Changing Childhoods

Roger Hart is completing a longitudinal study on the changing nature of children’s out-of-school lives in a New England town. The study involves a revisiting of the town that he studied for his PhD dissertation in geography in the1970s. The results of the research will be published in a book and a film for television broadcast. The original study involved two years of close ethnographic research with all of the children of the town under twelve years of age on how they explored the environment, what places they valued, who they used them with and what they did. In the process, he learned a great deal about how parents managed their children’s movements and activities. The PhD dissertation was published as a book and is currently out of print but it is available on the CERG website. After completing the research, Roger returned to the town with the renowned ethnographic filmmaker, John Marshall, to complete 13hours of 16mm film with the children.

The revisit to the town, funded by the National Science Foundation, is now generating a rich account of how children’s lives outside of school have changed, and what parents think and feel about these changes. It is a valuable window into the changing nature of childhood and to theorizing about why these changes have taken place and what they might mean for children and for society. It was not possible for the investigator to conduct a straightforward replication of the original study, using the same method of very close daily participation with the children in their free time, because children’s degree of freedom to play in an unsupervised manner has changed so dramatically over one generation. Instead, the revisit to the town relied upon in-depth interviews with the parents and walking interview sessions with their children. Two kinds of comparisons are made:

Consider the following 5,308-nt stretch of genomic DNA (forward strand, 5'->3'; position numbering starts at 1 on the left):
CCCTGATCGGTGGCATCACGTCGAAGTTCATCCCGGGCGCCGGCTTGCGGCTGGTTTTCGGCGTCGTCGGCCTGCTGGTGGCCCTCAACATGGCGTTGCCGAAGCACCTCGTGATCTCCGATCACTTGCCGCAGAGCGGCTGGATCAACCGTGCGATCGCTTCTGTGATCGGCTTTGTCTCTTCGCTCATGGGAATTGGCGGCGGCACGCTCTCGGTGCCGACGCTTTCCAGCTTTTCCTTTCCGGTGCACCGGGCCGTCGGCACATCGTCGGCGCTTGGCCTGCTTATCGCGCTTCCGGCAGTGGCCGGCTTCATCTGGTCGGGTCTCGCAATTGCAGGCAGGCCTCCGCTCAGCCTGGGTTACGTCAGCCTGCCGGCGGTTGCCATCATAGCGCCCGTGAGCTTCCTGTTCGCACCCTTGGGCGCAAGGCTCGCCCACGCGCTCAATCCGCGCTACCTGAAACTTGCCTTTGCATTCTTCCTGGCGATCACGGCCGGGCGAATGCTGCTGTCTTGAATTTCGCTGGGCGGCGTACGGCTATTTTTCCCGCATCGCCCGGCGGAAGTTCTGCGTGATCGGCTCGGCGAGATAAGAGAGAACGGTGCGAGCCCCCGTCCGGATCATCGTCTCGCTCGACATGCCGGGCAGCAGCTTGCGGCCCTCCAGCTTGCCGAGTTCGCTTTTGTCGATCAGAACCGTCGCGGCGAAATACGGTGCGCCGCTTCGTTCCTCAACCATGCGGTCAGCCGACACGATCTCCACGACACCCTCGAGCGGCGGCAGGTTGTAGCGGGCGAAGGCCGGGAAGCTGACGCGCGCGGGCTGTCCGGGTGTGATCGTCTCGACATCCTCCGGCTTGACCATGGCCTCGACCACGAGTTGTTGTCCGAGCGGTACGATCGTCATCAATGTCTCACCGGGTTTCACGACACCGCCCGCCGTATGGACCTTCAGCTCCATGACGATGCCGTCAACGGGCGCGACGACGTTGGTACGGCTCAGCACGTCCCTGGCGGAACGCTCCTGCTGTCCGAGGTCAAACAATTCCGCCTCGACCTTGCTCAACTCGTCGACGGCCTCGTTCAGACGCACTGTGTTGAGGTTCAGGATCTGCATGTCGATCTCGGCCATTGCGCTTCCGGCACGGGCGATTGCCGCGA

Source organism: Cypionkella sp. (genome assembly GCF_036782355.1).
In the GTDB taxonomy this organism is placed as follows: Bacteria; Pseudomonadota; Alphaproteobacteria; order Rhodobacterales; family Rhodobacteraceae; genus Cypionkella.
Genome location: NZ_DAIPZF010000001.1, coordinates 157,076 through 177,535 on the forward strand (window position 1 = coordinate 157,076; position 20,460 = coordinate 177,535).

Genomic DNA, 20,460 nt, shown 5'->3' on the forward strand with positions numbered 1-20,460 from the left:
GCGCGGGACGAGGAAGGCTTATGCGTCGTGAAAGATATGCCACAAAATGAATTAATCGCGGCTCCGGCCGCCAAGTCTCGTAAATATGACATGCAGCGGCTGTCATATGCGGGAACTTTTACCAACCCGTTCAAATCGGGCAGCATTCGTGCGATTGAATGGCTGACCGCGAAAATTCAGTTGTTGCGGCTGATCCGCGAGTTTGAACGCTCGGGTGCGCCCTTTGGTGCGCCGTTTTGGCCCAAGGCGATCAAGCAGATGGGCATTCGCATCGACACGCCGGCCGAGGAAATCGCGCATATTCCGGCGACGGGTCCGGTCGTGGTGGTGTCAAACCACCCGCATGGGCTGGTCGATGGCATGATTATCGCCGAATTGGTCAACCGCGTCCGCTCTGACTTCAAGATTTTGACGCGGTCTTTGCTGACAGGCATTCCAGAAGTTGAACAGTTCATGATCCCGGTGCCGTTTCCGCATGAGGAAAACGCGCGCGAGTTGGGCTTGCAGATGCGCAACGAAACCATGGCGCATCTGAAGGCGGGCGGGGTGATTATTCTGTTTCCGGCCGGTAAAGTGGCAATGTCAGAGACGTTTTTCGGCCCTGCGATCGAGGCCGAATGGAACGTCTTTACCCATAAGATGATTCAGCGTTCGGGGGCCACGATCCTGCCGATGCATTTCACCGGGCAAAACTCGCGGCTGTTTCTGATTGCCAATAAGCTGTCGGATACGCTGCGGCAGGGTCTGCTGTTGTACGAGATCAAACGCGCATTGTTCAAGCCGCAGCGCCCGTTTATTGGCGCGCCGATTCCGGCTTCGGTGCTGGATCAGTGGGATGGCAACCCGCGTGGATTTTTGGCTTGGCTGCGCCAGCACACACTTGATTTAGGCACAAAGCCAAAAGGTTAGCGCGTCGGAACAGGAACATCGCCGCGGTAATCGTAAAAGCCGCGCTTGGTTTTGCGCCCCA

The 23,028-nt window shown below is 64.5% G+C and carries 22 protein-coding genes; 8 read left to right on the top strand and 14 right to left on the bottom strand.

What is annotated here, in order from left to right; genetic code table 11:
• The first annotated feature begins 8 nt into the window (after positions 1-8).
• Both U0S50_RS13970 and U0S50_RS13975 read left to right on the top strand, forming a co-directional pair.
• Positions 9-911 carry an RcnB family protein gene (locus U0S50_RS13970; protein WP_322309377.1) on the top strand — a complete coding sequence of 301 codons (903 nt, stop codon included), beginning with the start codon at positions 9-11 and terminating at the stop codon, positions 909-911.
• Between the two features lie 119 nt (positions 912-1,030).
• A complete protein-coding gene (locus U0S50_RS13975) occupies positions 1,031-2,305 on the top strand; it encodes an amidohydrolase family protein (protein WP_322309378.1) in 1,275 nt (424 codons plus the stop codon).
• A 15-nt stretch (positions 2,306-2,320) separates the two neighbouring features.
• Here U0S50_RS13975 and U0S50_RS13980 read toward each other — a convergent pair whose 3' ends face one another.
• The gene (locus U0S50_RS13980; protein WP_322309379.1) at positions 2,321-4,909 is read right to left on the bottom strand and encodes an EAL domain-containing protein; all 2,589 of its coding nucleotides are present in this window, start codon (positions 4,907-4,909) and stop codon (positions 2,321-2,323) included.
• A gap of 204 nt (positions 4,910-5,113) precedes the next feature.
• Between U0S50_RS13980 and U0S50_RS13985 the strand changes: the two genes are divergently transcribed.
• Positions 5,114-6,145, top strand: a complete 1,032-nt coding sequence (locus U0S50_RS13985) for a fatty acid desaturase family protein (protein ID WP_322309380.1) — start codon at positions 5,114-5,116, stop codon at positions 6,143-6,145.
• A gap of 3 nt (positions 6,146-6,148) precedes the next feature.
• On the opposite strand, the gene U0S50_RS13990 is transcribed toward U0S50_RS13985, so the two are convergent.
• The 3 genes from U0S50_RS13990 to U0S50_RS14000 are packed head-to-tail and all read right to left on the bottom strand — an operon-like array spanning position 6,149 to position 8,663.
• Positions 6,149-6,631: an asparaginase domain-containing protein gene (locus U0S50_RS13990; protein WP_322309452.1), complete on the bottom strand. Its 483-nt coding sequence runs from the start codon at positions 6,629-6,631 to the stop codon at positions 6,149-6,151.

A cross-sectional comparison of the geography of children in the town in the 1970’s and today. This part of the research involves a comparison of the patterns of children’s spatial activity and use and experience of the environment for these two moments of time. The majority of parents living in the town today were not living in the town as children thirty years ago and so were not involved in the original study.

A longitudinal study with the children of the original study as parents today. A partly overlapping study has also been conducted with a longitudinal sample of the children from the original study, who are now parents, and their children. Only those who live within the town, or within fifty miles of the town, have been interviewed. After interviewing their children while visiting the significant places around their homes, the parents were closely interviewed. They were asked to describe the patterns of their children’s daily lives today, how they are different from their own childhood places and activities, what they think and feel about these changes and what they believe are the factors that influence their parenting practices. These interviews stress parent’s own capacity to contribute to theory on the changing nature of childhood.

The Original Study:

  • Children’s Experience of Place: A Developmental Study. New York: Irvington Publishers (distributed by Halstead/Wiley Press), 1978. (Reviewed in Science, Geographical Review and Contemporary Psychology). Click here to download from CERG Library
  • Place and Play: Transforming Environments. Film for BBC/Open University, 1976. Not currently available.
  • Place and Play: Transforming Environments. Playbill publication for the BBC Open University film. Click here to download from CERG Library

Radio broadcasts:

Press: